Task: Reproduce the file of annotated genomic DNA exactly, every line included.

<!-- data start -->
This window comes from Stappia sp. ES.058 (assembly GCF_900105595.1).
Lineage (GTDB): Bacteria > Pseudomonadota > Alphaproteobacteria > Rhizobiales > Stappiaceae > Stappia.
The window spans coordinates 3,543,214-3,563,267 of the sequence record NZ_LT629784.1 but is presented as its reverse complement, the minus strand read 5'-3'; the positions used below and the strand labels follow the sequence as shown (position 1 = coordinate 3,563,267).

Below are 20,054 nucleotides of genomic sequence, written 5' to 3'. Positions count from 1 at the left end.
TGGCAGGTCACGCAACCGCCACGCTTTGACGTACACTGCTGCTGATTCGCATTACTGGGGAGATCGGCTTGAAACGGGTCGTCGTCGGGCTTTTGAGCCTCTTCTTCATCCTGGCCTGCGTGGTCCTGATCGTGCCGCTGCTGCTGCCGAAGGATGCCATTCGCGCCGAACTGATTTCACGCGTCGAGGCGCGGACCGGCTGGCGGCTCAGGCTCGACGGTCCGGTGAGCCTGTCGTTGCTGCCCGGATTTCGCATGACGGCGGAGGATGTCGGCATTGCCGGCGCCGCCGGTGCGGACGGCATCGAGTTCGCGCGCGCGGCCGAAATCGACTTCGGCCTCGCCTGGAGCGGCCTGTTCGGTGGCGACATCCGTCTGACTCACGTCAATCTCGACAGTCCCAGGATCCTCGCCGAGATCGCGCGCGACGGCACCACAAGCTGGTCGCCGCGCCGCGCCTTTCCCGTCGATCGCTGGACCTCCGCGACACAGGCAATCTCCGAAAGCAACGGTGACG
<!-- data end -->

This window comes from Stappia sp. ES.058 (assembly GCF_900105595.1).
Lineage (GTDB): Bacteria > Pseudomonadota > Alphaproteobacteria > Rhizobiales > Stappiaceae > Stappia.
The window spans coordinates 3,543,214-3,563,267 of the sequence record NZ_LT629784.1 but is presented as its reverse complement, the minus strand read 5'-3'; the positions used below and the strand labels follow the sequence as shown (position 1 = coordinate 3,563,267).

Below are 20,054 nucleotides of genomic sequence, written 5' to 3'. Positions count from 1 at the left end.
TGGCAGGTCACGCAACCGCCACGCTTTGACGTACACTGCTGCTGATTCGCATTACTGGGGAGATCGGCTTGAAACGGGTCGTCGTCGGGCTTTTGAGCCTCTTCTTCATCCTGGCCTGCGTGGTCCTGATCGTGCCGCTGCTGCTGCCGAAGGATGCCATTCGCGCCGAACTGATTTCACGCGTCGAGGCGCGGACCGGCTGGCGGCTCAGGCTCGACGGTCCGGTGAGCCTGTCGTTGCTGCCCGGATTTCGCATGACGGCGGAGGATGTCGGCATTGCCGGCGCCGCCGGTGCGGACGGCATCGAGTTCGCGCGCGCGGCCGAAATCGACTTCGGCCTCGCCTGGAGCGGCCTGTTCGGTGGCGACATCCGTCTGACTCACGTCAATCTCGACAGTCCCAGGATCCTCGCCGAGATCGCGCGCGACGGCACCACAAGCTGGTCGCCGCGCCGCGCCTTTCCCGTCGATCGCTGGACCTCCGCGACACAGGCAATCTCCGAAAGCAACGGTGACG